if (null != (comp = (UIOutput) 
      context.getViewRoot().findComponent("form:password"))) {
      password = (String) comp.getValue();
    // If JAAS authentication failed
    if (!jaasHelper.authenticate(userid, password)) {
          handleNavigation(context, null, "login");
    else {
      // Subject must not be null, since authentication succeeded
      assert(null != jaasHelper.getSubject());
      // Put the authenticated subject in the session.

The first thing to note is that part of the usage contract for JAASActionListener is the requirement that the username and password components be nested inside a UIForm named "form", and be named "userid" and "password" respectively. This expedient measure allows the JAASActionListener to easily extract the user-provided values for username and password so that they can be passed on to the JAASHelper class. The second thing to note about the usage contract is the requirement that the application provide a navigation rule for the outcome "login" that causes the user to be directed to the login page if the authentication failed. In the failure case, processAction( ) is not called until after redirecting to the "login" outcome using NavigationHandler. If authentication succeeded, the Subject is stored in the session for later access. The is the Java class that represents the user to the runtime. (We'll cover Subject in greater detail in the section on JAAS authentication.) Finally, the parent processAction( ) method is called to do the normal action handling. Note that this causes the existing application managed authentication, as described in Chapter 9, to take place. A production quality implementation would probably remove the application managed authentication in favor of using JAAS, rather than just supplementing it, as we have done here.

Let's examine the JAASHelper class.

public class JAASHelper {
  LoginContext loginContext = null;

  public JAASHelper() {
  public boolean authenticate(String userid, String password) {
    boolean result = false;
    try {
      loginContext = new LoginContext("FileLogin", 
          new LoginCallback(userid, password));
      result = true;
    catch (LoginException e) {
      // A production quality implementation would log this message
      result = false;
    return result;
  public Subject getSubject () {
    Subject result = null;
    if (null != loginContext) {
      result = loginContext.getSubject();
    return result;
  public static class LoginCallback implements CallbackHandler {
    private String userName = null;
    private String password = null;
    public LoginCallback(String userName, String password) {
      this.userName = userName;
      this.password = password;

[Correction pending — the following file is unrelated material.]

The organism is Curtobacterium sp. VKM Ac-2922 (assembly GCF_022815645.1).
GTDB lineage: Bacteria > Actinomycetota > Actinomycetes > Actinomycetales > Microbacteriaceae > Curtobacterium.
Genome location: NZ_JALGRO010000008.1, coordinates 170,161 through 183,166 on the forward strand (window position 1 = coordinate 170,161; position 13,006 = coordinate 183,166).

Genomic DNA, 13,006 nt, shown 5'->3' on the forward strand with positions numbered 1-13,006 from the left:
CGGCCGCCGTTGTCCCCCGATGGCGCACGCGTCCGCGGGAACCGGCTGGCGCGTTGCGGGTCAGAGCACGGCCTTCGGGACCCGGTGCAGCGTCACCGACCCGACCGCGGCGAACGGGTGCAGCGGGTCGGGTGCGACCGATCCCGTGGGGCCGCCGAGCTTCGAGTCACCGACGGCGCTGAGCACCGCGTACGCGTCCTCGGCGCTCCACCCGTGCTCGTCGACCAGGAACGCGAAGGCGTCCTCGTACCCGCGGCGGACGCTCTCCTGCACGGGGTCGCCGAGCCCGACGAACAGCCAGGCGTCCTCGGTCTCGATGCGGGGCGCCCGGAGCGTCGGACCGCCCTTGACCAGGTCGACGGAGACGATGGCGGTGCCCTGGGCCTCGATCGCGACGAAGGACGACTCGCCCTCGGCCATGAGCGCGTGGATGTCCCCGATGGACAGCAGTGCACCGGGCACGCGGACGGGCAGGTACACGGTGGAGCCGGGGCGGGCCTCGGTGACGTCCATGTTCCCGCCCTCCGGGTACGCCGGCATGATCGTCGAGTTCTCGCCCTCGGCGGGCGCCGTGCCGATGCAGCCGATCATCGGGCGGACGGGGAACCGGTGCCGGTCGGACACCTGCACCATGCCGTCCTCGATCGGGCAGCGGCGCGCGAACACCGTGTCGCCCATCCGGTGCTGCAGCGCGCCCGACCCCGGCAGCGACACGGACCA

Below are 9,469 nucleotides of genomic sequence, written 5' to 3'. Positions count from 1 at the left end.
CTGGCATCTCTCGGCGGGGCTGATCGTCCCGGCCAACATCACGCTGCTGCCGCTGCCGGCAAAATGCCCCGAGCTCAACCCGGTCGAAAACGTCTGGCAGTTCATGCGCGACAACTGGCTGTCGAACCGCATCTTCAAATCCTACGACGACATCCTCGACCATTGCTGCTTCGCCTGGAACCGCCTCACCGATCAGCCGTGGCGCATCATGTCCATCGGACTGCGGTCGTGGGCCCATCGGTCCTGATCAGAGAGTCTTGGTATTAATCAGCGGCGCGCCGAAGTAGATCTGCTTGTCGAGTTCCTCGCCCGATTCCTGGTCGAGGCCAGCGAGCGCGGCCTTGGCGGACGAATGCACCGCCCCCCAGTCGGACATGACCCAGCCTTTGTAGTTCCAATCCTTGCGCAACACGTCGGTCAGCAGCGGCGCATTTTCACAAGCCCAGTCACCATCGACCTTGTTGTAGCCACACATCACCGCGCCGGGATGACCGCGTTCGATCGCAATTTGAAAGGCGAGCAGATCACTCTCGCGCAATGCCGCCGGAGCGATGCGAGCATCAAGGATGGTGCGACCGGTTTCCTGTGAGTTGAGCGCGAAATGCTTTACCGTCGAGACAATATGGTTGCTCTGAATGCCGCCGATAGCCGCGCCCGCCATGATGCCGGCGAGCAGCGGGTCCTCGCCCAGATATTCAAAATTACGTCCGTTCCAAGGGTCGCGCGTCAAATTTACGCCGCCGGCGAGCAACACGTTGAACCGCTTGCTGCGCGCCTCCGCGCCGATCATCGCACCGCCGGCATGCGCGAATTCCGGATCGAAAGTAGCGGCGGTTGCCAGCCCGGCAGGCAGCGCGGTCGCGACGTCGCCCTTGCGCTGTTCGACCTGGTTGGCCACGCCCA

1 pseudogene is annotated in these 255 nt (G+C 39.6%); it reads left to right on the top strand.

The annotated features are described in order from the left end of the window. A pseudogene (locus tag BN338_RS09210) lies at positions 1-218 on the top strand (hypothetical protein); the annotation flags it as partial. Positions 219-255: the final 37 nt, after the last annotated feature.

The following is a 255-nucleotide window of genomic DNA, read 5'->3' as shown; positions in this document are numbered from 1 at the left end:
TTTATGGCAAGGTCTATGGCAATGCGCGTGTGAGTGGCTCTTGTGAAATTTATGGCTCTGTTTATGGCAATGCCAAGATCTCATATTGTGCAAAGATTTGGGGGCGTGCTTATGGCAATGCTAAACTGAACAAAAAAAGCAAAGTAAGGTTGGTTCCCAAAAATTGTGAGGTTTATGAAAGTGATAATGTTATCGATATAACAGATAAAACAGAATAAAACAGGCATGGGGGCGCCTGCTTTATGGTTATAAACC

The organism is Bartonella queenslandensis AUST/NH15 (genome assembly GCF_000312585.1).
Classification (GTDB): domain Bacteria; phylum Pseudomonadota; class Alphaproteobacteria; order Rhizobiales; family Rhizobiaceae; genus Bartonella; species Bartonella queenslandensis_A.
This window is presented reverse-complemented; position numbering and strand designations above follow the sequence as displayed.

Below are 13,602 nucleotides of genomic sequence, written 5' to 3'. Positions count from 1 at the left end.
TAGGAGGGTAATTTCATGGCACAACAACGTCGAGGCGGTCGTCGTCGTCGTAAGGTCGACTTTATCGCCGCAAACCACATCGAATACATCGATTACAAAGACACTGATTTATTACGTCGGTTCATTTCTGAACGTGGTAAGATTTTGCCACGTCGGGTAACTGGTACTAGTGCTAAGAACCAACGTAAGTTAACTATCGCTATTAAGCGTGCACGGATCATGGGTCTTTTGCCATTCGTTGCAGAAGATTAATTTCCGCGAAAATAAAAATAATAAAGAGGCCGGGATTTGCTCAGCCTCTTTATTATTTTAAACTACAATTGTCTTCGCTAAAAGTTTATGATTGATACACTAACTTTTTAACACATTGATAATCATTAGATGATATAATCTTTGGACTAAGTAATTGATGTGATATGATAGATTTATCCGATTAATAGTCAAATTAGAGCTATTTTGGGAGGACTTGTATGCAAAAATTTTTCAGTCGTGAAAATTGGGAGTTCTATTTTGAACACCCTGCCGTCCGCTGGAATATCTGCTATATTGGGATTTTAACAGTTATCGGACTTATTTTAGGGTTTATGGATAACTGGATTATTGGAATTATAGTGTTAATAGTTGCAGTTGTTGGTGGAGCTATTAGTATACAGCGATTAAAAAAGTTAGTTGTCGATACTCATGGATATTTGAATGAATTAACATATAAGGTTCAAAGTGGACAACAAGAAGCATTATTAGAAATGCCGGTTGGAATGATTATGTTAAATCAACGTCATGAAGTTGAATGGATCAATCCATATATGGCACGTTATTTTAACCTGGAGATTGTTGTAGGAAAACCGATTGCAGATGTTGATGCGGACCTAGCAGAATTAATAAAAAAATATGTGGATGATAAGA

public void handle(Callback[] callbacks) {
      for (int i = 0; i< callbacks.length; i++) {
        if (callbacks[i] instanceof NameCallback) {
          NameCallback nc = (NameCallback)callbacks[i];
        } else if (callbacks[i] instanceof PasswordCallback) {
          PasswordCallback pc = (PasswordCallback)callbacks[i];

The authenticate( ) method uses the class to perform the login. The login( ) method of this class will throw a LoginException if the login fails for any reason. This exception is caught by authenticate( ) and it responds by setting result to false. false. If no exception is thrown, result is set to true. authenticate( ) ends by returning the value of result.

The two arguments to the LoginContext constructor are the most important part of this example. The first, the literal string "FileLogin", refers to an implementation of the interface. This interface is implemented by a provider of a particular implementation of authentication technology, for example JNDI, LDAP, or database. In this example, we use a free software implementation called "tagish" that provides a simple file based authentication scheme. The implementation comes from John Gardner and can be found at Providing a LoginModule implementation is beyond the scope of this chapter, but we must illustrate how to use one, once it has been provided. This is the beauty of JAAS, the authentication technology itself is separated from the rest of the system. In other words, if you want to plug in LDAP, do it by providing a custom LoginModule.

The JVM is made aware of the existence of a LoginModule implementation either through a -D flag, or via a modification to the JAVA_HOME/jre/lib/ file. In our case, we use the former option: D:/Projects/example/chapterCode/ch14/example/src/resources/tagish.loginNote the use of forward slashes instead of the standard Windows backslashes. Also note the "==" instead of just one "=". The format of this file is prescribed by JAAS: